This site uses cookies to improve your experience. They are safe and secure and never contain sensitive information. For more information click here.

Primary schools

Gilwern Primary School (Monmouthshire) - Effective use of funding to support Service children

Gilwern Primary School (Monmouthshire) - Effective use of funding to support Service children

Gilwern Primary School is a village school situated in the Brecon Beacons National Park, located near 160th (Welsh) Brigade and Headquarters of Wales, The Infantry Battle training barrack and close to the Sennybridge training base. The school focuses on supporting vulnerable groups across the school. Some families live in or near Gilwern and the parent commutes to work and there is an equal distribution of Armed Forces personnel and veteran (ex-service personnel) families currently at the school. There can often be a lack of disclosure that members of a family are or have been in the Armed Forces. Gilwern Primary school were successful in receiving funding from the Welsh Government grant scheme to support Service children with their needs in the 2019-20 funding round.


Number of Service children at Gilwern Primary School: 8 (4%)

Case study completed by: Sue Marles, Deputy Headteacher

Estyn 2014

“The school creates a very open and inclusive community through its aims and objectives, based on the United Nations Rights of the Child. These inform pupils about their rights and responsibilities very effectively. This has a positive impact in developing pupils’ mutual respect, care of the environment and self-confidence. All pupils have equal access to all aspects of school life.”

What challenges do Service children face at Gilwern primary School?

  • Families are separated due to parents commuting to work over longer periods of time and the children need support with their emotions and social issues to deal with this
  • Their emotional needs impact on their learning progress, which in turn creates dips in their learning outcomes
  • The parents can sometimes be unaware of the impact and their child’s specific needs
  • The parents work they do in the Armed Forces can be sensitive and this needs to be dealt with appropriately.
  1. Identifying Service children’s needs
  2. Funding use
  3. Measuring impact and success
  4. Value for money
  5. Long term benefits

1.    How does Gilwern Primary School identify the needs of Service children?

  • Classroom observations by teachers and Learning Support Assistants
  • Parent discussions to find out about any know challenges and experiences of their child
  • Using the Pupil Attitudes to School Survey (PASS), a social and emotional assessment tool
  • Using Social Emotional Aspects of Learning (SEAL) sessions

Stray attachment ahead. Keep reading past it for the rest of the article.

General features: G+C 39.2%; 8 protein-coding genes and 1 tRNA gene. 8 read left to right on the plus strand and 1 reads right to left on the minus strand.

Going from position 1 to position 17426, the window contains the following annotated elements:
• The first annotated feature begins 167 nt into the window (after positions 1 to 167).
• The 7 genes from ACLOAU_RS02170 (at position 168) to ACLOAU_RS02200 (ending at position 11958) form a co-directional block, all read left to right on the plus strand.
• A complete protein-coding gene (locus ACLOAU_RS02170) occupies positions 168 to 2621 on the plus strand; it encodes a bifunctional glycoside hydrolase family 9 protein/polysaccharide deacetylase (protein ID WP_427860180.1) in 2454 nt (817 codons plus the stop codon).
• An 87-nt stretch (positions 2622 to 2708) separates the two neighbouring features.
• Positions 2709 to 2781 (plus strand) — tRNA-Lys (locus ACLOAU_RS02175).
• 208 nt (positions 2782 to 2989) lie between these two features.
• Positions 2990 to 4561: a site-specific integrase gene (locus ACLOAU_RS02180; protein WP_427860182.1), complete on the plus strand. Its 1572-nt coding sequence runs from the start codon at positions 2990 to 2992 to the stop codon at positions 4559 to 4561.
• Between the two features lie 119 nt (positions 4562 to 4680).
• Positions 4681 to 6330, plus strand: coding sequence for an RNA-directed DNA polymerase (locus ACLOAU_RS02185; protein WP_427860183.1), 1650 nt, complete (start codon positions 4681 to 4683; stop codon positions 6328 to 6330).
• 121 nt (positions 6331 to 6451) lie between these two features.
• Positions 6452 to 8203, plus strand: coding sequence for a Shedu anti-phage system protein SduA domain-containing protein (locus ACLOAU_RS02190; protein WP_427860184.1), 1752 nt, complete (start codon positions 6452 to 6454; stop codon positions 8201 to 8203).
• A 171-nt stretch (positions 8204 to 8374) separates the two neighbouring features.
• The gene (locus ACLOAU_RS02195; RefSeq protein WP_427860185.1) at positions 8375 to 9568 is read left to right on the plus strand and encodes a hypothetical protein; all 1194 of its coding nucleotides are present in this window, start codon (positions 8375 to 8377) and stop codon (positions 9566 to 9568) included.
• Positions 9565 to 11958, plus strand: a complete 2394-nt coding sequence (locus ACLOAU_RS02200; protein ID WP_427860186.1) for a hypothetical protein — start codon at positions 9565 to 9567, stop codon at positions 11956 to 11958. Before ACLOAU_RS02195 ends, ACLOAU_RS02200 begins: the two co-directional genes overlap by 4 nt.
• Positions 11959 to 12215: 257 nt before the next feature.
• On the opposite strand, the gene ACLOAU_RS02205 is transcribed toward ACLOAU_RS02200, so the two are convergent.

• Using Emotional Literacy Support Assistant (ELSA) session with a qualified member of staff to identify needs and plan for individual support.

Extract from Estyn, Healthy and Happy – School Impact on Pupils’ Health and Wellbeing – June 2019

 “In Gilwern Primary School, trained staff use the Emotional Literacy Support Assistant (ELSA) approach to support vulnerable pupils effectively. The approach provides a reflective space where a pupil is able to share honestly their thoughts and feelings and aims to understand the psychological need behind poor self-esteem or undesirable behaviour. Through the approach, a pupil in the school with significant behavioural and social needs was supported to relate better to their peers, to improve their decision-making in social contexts, and be better at identifying risky situations. Using the same approach, an anxious pupil who had transferred from a different school was helped to settle well, and a pupil with a history of poor attendance was supported, through a phased return, back to full engagement with school”.   

2. How does Gilwern Primary School use funding?

  • The funding will be used to enhance the Growth Mindset pedagogy throughout the primary phase with training and staff meetings to share good practice
  • We have recognised that the number of Service children on role, over the last three years has increased, they are a vulnerable group of learners and we will identify learning programmes that can impact on their learning outcomes and progress
  • Additional staffing hours will enable us to work closely with parents when identifying personal issues that can affect academic performance and work with smaller groups of pupils to provide focused sessions that can create deep learning opportunities to encourage learner dispositions such as resilience and reciprocity. 
  • We will appoint a member of staff for one day per week to support the emotional needs of Service children
  • Purchase the Little Troopers Mental a Health and Wellbeing resource to disseminate across the primary phase.

3.    How will Gilwern Primary School measure the impact of the strategies put in place?

  • We rigorously analyse data of all pupils through a robust tracking system. Each term every pupil is assessed and provided with an attainment level and then targets are predicted for end of year and end of phase. Through the application of Growth Mindset principles, we predict that attainment of pupil outcome will increase, this will need to be measured over a period of time to validate the results
  • Data will be recorded through PASS at the beginning of the project and the end